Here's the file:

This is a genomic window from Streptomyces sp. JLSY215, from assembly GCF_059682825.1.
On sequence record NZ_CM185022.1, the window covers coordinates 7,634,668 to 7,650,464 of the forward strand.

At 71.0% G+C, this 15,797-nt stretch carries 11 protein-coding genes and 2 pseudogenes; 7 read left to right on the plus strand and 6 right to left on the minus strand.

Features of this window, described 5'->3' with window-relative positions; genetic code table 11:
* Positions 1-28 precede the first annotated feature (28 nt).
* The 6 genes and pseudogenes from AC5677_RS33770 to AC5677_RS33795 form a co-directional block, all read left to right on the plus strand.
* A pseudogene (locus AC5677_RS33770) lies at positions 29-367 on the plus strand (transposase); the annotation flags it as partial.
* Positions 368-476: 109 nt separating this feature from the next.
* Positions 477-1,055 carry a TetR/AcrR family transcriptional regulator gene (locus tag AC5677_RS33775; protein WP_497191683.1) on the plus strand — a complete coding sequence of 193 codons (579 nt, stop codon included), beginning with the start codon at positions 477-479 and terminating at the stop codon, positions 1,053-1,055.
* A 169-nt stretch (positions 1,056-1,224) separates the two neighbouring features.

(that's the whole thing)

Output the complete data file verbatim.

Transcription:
This is a genomic window from Streptomyces sp. JLSY215, from assembly GCF_059682825.1.
On sequence record NZ_CM185022.1, the window covers coordinates 7,634,668 to 7,650,464 of the forward strand.

At 71.0% G+C, this 15,797-nt stretch carries 11 protein-coding genes and 2 pseudogenes; 7 read left to right on the plus strand and 6 right to left on the minus strand.

Features of this window, described 5'->3' with window-relative positions; genetic code table 11:
* Positions 1-28 precede the first annotated feature (28 nt).
* The 6 genes and pseudogenes from AC5677_RS33770 to AC5677_RS33795 form a co-directional block, all read left to right on the plus strand.
* A pseudogene (locus AC5677_RS33770) lies at positions 29-367 on the plus strand (transposase); the annotation flags it as partial.
* Positions 368-476: 109 nt separating this feature from the next.
* Positions 477-1,055 carry a TetR/AcrR family transcriptional regulator gene (locus tag AC5677_RS33775; protein WP_497191683.1) on the plus strand — a complete coding sequence of 193 codons (579 nt, stop codon included), beginning with the start codon at positions 477-479 and terminating at the stop codon, positions 1,053-1,055.
* A 169-nt stretch (positions 1,056-1,224) separates the two neighbouring features.